The respondents further contend, however, citing Plamals v. The Pinar Del Rio, 277 U.S. 151, 48 S. Ct. 457, 72 L. Ed. 827, that since the Jones Act imposes only prsonal liability, its benefits cannot be asserted in a suit in which appearance is compelled by attaching a ship which is made liable to answer the judgment if one is procured. That the cited case holds that a seaman does not have an action under Section 20 in admiralty in rem against a vessel, is indubitable, but we are unable to see the cogency of an argument which asserts that a proceeding in personam begun by foreign attachment against a vessel is the equivalent of a suit in rem against that vessel. The suit at bar is no more a proceeding in rem than would be an action brought in a state court against a nonresident debtor in which it was sought to compel appearance by seizing the debtor's property within the state by foreign attachment.*fn12 Since the injured seaman has the right to bring an action in personam in admiralty invoking the benefits of the Jones Act in a district where his employer neither resides nor has his principal office, he has the right to advance that action byall means legally available. As we have indicaed he may attach a ship to compel appearance and to have a res out of which a judgment may be paid. See Manro v. Almeida, supra, 10 Wheat. page 496, 6 L. Ed. 369; National Board of Marine Underwriters v. Melchers, D.C., 45 F. 643.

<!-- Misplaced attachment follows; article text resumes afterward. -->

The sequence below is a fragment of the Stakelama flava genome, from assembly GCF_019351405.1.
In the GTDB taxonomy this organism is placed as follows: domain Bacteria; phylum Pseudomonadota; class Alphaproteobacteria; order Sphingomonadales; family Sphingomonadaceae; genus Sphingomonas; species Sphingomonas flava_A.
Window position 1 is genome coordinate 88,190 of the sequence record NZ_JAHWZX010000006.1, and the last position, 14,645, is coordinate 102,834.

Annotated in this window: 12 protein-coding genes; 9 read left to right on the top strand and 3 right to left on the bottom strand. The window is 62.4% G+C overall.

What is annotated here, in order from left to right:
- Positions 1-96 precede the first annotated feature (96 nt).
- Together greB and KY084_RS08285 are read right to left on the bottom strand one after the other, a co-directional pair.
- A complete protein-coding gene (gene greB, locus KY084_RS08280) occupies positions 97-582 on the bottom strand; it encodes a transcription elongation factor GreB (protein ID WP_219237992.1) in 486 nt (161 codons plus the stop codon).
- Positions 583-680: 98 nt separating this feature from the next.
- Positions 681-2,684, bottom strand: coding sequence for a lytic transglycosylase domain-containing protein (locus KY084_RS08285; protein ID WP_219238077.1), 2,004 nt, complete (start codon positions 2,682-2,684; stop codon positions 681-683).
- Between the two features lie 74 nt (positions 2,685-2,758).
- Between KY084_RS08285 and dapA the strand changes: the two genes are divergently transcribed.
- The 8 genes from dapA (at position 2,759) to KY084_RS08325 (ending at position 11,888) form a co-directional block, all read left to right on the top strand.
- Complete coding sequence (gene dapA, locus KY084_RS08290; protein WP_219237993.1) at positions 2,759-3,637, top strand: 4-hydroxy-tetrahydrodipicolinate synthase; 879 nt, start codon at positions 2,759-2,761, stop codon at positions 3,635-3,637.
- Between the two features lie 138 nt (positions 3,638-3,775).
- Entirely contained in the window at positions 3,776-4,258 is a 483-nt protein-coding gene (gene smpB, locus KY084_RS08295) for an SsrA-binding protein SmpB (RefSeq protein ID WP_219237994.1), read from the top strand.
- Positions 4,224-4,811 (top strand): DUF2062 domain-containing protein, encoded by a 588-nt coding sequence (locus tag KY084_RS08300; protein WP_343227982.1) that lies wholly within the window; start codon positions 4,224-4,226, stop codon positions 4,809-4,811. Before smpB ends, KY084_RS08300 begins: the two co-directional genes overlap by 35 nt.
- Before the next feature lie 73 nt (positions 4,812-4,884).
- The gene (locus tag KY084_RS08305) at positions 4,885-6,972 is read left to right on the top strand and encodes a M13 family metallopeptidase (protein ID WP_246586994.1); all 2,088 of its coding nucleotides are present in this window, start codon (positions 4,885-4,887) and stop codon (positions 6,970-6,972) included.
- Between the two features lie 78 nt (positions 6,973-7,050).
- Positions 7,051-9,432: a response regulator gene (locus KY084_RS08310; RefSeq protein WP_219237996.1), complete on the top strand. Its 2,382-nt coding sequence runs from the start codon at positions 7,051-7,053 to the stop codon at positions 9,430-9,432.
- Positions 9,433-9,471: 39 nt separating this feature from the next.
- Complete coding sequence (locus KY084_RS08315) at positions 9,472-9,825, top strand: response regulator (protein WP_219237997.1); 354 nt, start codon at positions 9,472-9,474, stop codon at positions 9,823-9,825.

We cannot agree with the conclusion of the court below that the decision in Plamals v. The Pinar Del Rio, supra, disposes of the question of the application of the venue requirements of the Jones Act to the suit at bar. The court below in its opinion stated, 34 F.Supp. at page 545, "The Supreme Court reached the conclusion that an in rem proceeding could not be had under the Jones Act in view of the language of the venue provision of the Act, which it deemed applicable, although the Pinar Del Rio case was on the admiralty side." and cited the language of the Supreme Court, 277 U.S. at page 155, 48 S. Ct. at page 458, 72 L. Ed. 827, to the effect that Section 20 and other statutes defining the liability of masters to employees, were originally intended to be enforced in actions at law and " * * * imposed personal liability, and gave no lien of any kind." Section 20 itself of course gives no lien of any kind, but that fact does not prevent the libellant from maintaining a suit in admiralty in personam under the Jones Act and availing himself of the ancient right to compel the appearance of the respondent by foreign attachment. An action in personam in admiralty begun by foreign attachment does not become an action in rem when property is seized. The lien of the attachment is in no wise the equivalent of the ordinary maritime lien enforced against the vessel by an admiralty proceeding in rem. The maritime lien is a secret one with qualities of paramountcy which may operate against general creditors or purchasers without notice. The lien secured by the appellant in the case at bar has no such attributes. It is simply a lien resulting from the attachment of the thing seized and possesses no quality of paramountcy. In Plamals v. The Pinar Del Rio, supra, the Supreme Court stated nothing more than that the prior existence of a maritime lien is essential to every admiralty action in rem and that the cause of action of a seaman arising under the Jones Act was not based upon a lien against the ship and could not be enforced in admiralty in a suit in rem.